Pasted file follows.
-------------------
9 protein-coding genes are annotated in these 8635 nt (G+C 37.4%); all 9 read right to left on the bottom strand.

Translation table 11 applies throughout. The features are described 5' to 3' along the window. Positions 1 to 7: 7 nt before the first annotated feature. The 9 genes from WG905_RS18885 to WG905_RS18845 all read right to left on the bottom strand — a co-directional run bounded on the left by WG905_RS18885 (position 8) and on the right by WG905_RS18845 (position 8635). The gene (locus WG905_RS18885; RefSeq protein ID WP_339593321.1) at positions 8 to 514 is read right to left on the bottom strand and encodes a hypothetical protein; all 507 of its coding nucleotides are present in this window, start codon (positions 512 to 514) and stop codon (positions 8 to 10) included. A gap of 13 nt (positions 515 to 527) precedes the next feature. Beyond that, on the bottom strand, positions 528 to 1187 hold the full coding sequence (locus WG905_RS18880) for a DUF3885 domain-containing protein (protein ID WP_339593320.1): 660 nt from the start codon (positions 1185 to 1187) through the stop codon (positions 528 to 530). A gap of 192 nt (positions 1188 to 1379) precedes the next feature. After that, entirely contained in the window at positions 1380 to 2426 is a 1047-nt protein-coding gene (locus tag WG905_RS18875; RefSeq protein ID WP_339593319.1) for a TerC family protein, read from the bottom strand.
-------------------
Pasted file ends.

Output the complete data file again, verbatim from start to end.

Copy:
9 protein-coding genes are annotated in these 8635 nt (G+C 37.4%); all 9 read right to left on the bottom strand.

Translation table 11 applies throughout. The features are described 5' to 3' along the window. Positions 1 to 7: 7 nt before the first annotated feature. The 9 genes from WG905_RS18885 to WG905_RS18845 all read right to left on the bottom strand — a co-directional run bounded on the left by WG905_RS18885 (position 8) and on the right by WG905_RS18845 (position 8635). The gene (locus WG905_RS18885; RefSeq protein ID WP_339593321.1) at positions 8 to 514 is read right to left on the bottom strand and encodes a hypothetical protein; all 507 of its coding nucleotides are present in this window, start codon (positions 512 to 514) and stop codon (positions 8 to 10) included. A gap of 13 nt (positions 515 to 527) precedes the next feature. Beyond that, on the bottom strand, positions 528 to 1187 hold the full coding sequence (locus WG905_RS18880) for a DUF3885 domain-containing protein (protein ID WP_339593320.1): 660 nt from the start codon (positions 1185 to 1187) through the stop codon (positions 528 to 530). A gap of 192 nt (positions 1188 to 1379) precedes the next feature. After that, entirely contained in the window at positions 1380 to 2426 is a 1047-nt protein-coding gene (locus tag WG905_RS18875; RefSeq protein ID WP_339593319.1) for a TerC family protein, read from the bottom strand.